2014 Stanley Cup Playoffs: Philadelphia Flyers Desperately Need More From Claude Giroux

By Steven Smith
Philadelphia Flyers' Captain Claude Giroux
Eric Hartline-USA TODAY Sports

At the beginning of the regular season, the MVP hopes for Philadelphia Flyers captain Claude Giroux seemed dashed. However, consistency throughout the middle and end of the regular season saw him climb the points ladder, and before you knew it, the Hart Memorial Trophy talks began.

Now however, Giroux has gone from potential MVP to MIA.

The man who earned his nickname “Captain Clutch” has suddenly become just another guy on the ice. Don’t get me wrong, Giroux has done a solid job of keeping his team in games in the Eastern Conference quarterfinals, but that’s all he’s really done — just enough. Now, the Flyers need him to go above and beyond and live up to his alias.

In just about 55 minutes of ice time between three games, Giroux has shown good leadership. He’s said the right things, directed lines on the ice, but hasn’t really shown much with his skills. The leadership part is proven with his +3 rating, but he’s only managed to tally two assists in the series so far and remains goalless. However, that’s not even the worst of it. Giroux has only taken two shots the entire series. That’s right, two.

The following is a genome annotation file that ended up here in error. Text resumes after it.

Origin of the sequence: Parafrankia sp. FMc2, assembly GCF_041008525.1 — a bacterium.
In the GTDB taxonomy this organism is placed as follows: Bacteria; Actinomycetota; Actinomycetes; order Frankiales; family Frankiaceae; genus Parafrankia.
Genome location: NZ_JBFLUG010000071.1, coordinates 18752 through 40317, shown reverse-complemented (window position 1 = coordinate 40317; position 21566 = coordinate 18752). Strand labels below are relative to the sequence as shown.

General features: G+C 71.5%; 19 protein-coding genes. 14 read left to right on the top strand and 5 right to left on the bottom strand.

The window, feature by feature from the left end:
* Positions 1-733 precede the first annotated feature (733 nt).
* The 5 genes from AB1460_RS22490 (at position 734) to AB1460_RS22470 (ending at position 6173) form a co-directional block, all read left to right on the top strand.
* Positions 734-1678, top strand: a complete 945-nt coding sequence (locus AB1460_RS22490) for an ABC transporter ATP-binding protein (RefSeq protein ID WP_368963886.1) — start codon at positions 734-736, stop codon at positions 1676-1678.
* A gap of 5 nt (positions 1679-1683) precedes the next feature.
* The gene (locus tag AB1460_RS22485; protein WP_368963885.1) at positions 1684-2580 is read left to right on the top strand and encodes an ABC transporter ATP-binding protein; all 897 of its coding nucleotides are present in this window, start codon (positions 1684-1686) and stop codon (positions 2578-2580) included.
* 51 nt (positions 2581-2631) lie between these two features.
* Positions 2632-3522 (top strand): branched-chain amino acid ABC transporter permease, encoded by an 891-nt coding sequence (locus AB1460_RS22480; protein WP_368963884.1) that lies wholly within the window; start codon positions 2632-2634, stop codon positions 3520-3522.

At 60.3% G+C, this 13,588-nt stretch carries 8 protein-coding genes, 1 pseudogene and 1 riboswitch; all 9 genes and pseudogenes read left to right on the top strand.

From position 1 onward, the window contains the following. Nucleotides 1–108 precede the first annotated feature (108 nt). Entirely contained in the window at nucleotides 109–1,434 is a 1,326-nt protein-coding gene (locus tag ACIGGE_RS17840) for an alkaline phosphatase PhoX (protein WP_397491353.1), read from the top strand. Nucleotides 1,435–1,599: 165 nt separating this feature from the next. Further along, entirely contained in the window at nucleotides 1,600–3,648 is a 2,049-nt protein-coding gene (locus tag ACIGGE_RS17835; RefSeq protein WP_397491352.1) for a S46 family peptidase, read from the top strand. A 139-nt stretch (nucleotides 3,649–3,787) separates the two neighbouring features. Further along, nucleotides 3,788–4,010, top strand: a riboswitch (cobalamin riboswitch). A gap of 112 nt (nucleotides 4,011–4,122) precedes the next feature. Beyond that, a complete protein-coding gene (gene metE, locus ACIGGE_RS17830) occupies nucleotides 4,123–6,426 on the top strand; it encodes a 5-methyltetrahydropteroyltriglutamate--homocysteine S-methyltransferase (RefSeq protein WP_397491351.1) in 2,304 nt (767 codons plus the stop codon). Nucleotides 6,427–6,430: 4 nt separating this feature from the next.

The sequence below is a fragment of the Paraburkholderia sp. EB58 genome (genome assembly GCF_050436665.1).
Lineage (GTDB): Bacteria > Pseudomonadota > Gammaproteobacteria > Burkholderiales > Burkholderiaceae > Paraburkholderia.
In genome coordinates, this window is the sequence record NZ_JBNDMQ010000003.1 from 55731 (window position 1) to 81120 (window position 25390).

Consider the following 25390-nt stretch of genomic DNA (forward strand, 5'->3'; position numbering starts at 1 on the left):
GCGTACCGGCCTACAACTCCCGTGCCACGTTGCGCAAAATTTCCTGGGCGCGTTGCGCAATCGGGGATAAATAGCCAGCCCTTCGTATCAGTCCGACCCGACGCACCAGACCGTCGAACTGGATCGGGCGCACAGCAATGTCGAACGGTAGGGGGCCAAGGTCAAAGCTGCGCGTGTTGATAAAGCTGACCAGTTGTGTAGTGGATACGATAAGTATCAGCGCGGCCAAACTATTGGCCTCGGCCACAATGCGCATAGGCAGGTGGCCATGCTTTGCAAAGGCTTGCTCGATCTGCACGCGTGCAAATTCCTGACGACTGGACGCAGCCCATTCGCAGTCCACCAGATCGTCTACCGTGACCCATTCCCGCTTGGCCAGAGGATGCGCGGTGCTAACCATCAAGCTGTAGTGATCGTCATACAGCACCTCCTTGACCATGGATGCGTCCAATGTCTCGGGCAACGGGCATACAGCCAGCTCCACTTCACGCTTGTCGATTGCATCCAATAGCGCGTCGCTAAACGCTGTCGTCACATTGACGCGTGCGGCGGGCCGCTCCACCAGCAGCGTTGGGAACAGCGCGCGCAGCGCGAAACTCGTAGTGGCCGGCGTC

Giroux was clearly Philadelphia’s best offensive threat throughout the regular season, and there is no reason why he shouldn’t be in the playoffs. Heading into this year’s playoff run, Giroux had played in 50 career playoff games. In those 50 games, he totaled 55 points (21 goals, 34 assists). The skill is there, it’s just a matter of him waking up in time to save the Flyers.

Matchups have been a slight issue for the Flyers so far in this series. Craig Berube may want to consider some line changes. If they’re not working right now, he has nothing to lose. Perhaps it’s a different pairing that will help spark Giroux. Either way, he needs to dig deeper and show up big-time in Game 4.

Steven Smith is a Philadelphia Flyers writer for RantSports.com.  Follow him on Twitter and “like” him on Facebook.

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